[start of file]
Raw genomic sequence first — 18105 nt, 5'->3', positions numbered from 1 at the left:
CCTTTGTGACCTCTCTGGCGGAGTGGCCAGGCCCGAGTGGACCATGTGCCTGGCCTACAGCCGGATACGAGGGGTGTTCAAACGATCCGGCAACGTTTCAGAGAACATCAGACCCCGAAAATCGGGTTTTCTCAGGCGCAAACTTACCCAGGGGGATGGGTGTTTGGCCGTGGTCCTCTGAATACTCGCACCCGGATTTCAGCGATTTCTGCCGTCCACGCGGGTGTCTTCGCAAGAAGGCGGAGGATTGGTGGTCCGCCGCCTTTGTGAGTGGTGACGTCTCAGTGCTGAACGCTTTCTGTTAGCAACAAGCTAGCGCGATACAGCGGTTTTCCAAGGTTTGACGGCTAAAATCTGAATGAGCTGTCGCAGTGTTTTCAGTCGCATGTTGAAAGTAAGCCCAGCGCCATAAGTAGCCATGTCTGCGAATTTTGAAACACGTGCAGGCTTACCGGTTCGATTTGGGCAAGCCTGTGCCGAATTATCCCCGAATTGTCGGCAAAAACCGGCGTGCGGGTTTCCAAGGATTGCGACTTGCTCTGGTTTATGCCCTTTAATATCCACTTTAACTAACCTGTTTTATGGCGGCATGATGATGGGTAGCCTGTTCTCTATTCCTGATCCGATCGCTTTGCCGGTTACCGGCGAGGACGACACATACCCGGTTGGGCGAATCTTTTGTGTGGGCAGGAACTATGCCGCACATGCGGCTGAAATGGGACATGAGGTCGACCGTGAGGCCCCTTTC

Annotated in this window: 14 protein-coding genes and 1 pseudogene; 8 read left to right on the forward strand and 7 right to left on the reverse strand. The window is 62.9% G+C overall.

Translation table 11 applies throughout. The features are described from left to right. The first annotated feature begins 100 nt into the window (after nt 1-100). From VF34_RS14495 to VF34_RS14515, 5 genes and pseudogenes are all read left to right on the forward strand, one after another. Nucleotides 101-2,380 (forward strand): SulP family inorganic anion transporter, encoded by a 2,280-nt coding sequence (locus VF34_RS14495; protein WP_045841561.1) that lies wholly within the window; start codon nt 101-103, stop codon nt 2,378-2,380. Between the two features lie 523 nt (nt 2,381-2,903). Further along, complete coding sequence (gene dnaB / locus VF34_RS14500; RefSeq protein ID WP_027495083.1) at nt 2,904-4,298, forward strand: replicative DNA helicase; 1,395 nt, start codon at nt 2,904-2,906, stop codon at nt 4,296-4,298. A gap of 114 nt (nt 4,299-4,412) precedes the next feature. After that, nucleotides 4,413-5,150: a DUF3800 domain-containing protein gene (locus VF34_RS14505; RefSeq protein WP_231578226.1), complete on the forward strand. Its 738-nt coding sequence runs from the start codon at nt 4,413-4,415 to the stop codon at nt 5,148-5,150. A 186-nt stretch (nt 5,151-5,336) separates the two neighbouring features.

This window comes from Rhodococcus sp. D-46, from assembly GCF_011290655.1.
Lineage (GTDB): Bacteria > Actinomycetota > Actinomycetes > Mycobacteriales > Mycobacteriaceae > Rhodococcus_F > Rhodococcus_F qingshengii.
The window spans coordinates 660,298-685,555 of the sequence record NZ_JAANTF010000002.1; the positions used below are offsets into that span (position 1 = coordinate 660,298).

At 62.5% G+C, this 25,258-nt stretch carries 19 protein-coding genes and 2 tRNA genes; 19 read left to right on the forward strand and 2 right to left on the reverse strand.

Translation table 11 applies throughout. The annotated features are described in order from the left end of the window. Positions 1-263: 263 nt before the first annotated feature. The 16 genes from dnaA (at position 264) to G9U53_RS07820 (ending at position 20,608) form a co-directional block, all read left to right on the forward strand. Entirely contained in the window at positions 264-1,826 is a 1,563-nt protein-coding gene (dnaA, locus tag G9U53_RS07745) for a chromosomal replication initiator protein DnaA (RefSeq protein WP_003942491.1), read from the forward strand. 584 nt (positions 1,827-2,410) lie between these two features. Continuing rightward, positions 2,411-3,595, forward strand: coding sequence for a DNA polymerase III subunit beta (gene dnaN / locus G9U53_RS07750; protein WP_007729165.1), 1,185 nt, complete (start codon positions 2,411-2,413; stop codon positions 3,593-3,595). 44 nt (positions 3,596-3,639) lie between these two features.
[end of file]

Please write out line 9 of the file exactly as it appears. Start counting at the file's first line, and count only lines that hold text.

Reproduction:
Translation table 11 applies throughout. The annotated features are described in order from the left end of the window. Positions 1-263: 263 nt before the first annotated feature. The 16 genes from dnaA (at position 264) to G9U53_RS07820 (ending at position 20,608) form a co-directional block, all read left to right on the forward strand. Entirely contained in the window at positions 264-1,826 is a 1,563-nt protein-coding gene (dnaA, locus tag G9U53_RS07745) for a chromosomal replication initiator protein DnaA (RefSeq protein WP_003942491.1), read from the forward strand. 584 nt (positions 1,827-2,410) lie between these two features. Continuing rightward, positions 2,411-3,595, forward strand: coding sequence for a DNA polymerase III subunit beta (gene dnaN / locus G9U53_RS07750; protein WP_007729165.1), 1,185 nt, complete (start codon positions 2,411-2,413; stop codon positions 3,593-3,595). 44 nt (positions 3,596-3,639) lie between these two features.